I offered to make a bread, so threw together my whole wheat olive oil rosemary bread, which is the bomb. But at the last minute I asked if we had any gluten-free folks and since they weren’t sure, I went searching for a good, easy GF biscuit or roll recipe.
As I’ve mentioned several times before, I don’t like using all sorts of weird ingredients that the average person wouldn’t recognize or be able to find. Don’t be alarmed by how many ingredients are listed in this particular recipe either, most of them are ones you already have on-hand. I did make my own gluten-free flour mix (I used an easy 1-1-1 mix of corn flour, brown rice flour, and cornstarch), but even if you want to leave that out you can just substitute more almond meal.
Because they’re made largely (or entirely) with almond meal, their texture definitely isn’t like a fluffy dinner roll. It’s a little grainier, denser. But I inhaled a few just the same (though be warned, because of the almond meal, they’re higher-calorie than you might think). The garlic is intense but awesome, and the cheddar great—I went light on the butter wash at the end. They were also still really moist and delicious several hours later when I actually reheated and served them.READ THE POST
Some things are perfect in their simplicity, and these honey-roasted peaches definitely qualify.
I didn’t plan to buy peaches last weekend, but when I walked into the produce section I was almost knocked over by the amazing smell of ripe peaches. They were so soft you had to hold them super gently so they didn’t bruise. Fuzzy. Juicy. Amazing.
Since I was trying to eat really well this week, and already had like five things I was planning to make, I wanted something simple and super healthy.
This dessert feels fancy in a completely undeserved way. You seriously just cut fruit in half, drizzle a little honey and butter over it, and bake for a while.
And the result is a dessert that embodies summer, adds a little class to any dinner, and takes five minutes, tops, to prepare. Sign me up!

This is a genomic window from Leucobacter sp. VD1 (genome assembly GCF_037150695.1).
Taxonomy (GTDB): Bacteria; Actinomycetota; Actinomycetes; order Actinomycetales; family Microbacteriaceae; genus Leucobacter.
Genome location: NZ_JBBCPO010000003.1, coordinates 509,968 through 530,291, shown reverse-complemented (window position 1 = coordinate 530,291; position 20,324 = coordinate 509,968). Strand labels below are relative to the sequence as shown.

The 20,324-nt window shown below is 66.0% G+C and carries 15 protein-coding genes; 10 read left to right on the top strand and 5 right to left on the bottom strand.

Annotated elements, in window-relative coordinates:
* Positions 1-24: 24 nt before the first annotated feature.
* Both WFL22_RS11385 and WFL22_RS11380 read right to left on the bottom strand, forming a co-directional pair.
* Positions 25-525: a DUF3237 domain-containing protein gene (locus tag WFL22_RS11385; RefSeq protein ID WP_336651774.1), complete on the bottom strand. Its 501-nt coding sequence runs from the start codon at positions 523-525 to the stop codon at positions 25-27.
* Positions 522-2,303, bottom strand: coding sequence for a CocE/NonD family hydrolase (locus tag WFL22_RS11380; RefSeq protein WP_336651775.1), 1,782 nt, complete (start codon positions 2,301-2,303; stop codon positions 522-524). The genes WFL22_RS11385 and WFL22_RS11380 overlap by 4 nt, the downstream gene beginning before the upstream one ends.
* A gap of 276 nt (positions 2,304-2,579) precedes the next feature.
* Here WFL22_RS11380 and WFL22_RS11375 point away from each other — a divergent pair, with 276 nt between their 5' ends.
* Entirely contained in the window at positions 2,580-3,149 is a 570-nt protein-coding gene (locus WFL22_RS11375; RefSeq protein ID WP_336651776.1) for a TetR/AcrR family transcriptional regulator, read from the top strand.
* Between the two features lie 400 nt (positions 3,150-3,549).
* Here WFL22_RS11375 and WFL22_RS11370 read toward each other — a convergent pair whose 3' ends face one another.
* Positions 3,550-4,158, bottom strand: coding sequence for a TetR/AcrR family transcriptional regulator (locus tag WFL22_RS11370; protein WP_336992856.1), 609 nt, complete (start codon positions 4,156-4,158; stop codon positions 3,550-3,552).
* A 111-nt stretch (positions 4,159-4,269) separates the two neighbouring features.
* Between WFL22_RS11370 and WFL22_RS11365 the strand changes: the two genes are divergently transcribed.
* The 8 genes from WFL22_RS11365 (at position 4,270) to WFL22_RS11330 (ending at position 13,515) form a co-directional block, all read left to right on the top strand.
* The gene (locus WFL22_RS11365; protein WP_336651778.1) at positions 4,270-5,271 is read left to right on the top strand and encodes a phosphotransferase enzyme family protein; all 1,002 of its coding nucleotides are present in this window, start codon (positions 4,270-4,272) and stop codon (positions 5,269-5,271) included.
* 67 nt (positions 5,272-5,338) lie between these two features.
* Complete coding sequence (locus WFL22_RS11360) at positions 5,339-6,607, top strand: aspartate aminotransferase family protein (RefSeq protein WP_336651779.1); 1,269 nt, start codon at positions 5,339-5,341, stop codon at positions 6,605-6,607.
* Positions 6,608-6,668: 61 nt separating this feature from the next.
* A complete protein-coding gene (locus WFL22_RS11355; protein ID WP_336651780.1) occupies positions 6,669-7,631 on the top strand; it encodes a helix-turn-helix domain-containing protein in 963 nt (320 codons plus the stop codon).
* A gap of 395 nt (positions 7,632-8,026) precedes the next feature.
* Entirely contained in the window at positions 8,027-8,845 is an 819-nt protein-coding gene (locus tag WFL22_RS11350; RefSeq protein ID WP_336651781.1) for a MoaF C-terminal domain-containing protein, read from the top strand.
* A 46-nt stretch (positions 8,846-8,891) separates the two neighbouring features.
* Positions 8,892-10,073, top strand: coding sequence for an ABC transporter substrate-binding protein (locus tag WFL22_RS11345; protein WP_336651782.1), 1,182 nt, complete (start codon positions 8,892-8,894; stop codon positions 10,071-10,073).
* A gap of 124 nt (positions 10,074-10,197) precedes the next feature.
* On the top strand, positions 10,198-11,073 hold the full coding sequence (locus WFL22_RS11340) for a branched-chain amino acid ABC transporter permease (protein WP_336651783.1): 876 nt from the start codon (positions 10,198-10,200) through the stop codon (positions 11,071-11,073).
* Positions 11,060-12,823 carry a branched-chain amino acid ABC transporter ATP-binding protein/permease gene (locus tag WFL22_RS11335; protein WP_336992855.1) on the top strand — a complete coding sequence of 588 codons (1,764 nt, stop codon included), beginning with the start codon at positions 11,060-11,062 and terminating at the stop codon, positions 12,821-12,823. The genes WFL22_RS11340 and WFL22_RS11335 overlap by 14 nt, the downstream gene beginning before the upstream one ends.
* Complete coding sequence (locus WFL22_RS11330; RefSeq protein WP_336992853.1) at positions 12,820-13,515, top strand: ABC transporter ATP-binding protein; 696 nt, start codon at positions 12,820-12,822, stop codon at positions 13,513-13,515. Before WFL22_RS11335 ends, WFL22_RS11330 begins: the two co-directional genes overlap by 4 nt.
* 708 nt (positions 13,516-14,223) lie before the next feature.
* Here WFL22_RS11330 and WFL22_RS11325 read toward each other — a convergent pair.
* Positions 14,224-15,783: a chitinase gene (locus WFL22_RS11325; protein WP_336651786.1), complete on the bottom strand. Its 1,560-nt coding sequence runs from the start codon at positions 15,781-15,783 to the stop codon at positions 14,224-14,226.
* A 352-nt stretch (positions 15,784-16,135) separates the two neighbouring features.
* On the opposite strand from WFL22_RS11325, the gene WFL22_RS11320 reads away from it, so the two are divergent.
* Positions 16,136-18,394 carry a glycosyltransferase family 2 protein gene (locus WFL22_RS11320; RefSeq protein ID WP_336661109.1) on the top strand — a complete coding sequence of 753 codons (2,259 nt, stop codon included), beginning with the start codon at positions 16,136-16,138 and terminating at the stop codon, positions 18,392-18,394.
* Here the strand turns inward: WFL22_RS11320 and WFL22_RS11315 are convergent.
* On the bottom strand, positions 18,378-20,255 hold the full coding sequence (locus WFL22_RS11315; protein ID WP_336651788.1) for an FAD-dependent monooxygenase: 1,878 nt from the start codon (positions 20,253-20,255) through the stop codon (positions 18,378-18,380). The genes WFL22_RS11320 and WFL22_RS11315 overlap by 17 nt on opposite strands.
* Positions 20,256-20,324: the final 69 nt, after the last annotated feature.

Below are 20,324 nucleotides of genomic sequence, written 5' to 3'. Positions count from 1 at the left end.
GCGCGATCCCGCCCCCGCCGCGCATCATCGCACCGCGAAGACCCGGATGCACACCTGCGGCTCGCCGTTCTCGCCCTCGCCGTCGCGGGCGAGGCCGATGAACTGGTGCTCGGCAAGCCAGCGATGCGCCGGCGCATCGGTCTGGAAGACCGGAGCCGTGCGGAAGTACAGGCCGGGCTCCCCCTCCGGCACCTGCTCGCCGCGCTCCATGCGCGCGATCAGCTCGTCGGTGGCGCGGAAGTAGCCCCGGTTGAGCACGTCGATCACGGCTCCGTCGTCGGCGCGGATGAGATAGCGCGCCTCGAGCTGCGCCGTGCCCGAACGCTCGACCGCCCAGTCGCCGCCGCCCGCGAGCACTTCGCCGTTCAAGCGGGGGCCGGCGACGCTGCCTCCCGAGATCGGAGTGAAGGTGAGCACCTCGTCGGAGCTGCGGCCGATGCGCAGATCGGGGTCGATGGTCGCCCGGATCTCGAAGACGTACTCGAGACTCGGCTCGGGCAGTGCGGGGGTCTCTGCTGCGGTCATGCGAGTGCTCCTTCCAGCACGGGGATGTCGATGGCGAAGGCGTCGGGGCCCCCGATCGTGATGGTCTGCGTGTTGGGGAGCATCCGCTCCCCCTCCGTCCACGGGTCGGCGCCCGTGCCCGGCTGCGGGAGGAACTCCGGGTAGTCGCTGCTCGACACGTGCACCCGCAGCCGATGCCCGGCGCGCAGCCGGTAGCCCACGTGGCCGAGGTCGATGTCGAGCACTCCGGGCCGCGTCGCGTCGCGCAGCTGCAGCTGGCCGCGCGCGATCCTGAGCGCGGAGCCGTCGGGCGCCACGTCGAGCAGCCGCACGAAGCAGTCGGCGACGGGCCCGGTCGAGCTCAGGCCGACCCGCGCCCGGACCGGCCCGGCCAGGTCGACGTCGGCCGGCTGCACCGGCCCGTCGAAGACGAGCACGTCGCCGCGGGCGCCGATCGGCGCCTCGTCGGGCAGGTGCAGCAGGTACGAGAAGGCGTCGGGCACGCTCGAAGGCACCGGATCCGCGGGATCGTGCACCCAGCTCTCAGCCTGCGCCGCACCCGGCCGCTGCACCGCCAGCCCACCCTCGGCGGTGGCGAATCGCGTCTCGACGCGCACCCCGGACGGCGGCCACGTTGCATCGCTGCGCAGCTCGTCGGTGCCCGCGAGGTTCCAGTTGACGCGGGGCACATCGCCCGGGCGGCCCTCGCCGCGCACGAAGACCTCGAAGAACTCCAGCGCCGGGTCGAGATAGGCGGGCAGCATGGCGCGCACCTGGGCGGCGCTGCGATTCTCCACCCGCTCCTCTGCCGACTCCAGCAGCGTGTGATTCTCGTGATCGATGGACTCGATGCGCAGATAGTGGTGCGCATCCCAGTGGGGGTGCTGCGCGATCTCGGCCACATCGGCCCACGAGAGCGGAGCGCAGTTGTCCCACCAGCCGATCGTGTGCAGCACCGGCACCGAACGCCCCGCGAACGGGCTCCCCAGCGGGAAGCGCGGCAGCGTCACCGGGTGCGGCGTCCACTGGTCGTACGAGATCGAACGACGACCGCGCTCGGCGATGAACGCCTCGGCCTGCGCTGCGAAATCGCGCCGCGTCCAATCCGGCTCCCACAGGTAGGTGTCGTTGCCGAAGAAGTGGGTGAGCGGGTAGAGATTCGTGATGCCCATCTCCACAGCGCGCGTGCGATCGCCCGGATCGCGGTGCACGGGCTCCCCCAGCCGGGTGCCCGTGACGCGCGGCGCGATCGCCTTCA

Also, peaches. They’re the best!
Simplicity, man. As I mentioned last week, I just wanted the easiest dinner possible. Something healthy, but something that didn’t require a million steps or ingredients.
Also, I’ve been on a weird ricotta kick. Like, eat it straight out of the carton with a spoon, maybe with a drizzle of honey. It’s getting weird. I used to hate ricotta and now look at me.
So I made some delicious marinated grilled (well, sauteed) chicken, and this delightful frittata.
Frittatas are such a great go-to meal for breakfast, lunch, or dinner. They’re full of veggies and protein, easy, and make awesome leftovers. Basically, they’re perfect.READ THE POST
Last Sunday I just wanted something SIMPLE. I’d had a super long, exhausting week at work and even after resting up over the weekend I just found the prospect of cooking daunting.
[Updated 6/2018 with some new photos]
I didn’t want to assemble 20 ingredients or spend an hour preparing different elements of a meal. I wanted quick and tasty and healthy. Also, I wanted ricotta, which is a weird craving but I went with it and threw together a delicious spinach, tomato, and ricotta frittata (bonus breakfast leftovers), then I added some more protein with this “dynamite” chicken.
Honestly, the main reason I made the chicken was so I’d have some leftovers for lunch, and also because I wanted to use my grill for the first time this spring. Aaaaand, that was a total fail because when I went out to grill the chicken like half an hour after turning on the grill, it was totally cold. I went to plan B (the stovetop), but still need to figure out what’s going on with my grill. [Updated photos with grilled chicken]
Oh well…it was worth it in the end, because the flavors on this chicken will knock your socks off. It’s really got some tangy bite, which was a nice complement to the more soothing, mellow frittata. Also, it was super easy, which is always a win in my book.READ THE POST
I’ve got another gluten-free gem comin’ at ya…this time it’s black bean brownies with honey.
Now I know I shared a black bean brownie recipe last week, and to me it’s absolute perfection. They’ve got amazing texture, taste great, have more protein and fiber than regular brownies, and aren’t packed with sugar (like most black bean brownie recipes are). You’d never even know they have beans in them and are gluten-free.
However, I know that some people want to avoid refined sugars, and so having an option made with honey is ideal. I’ve got your back.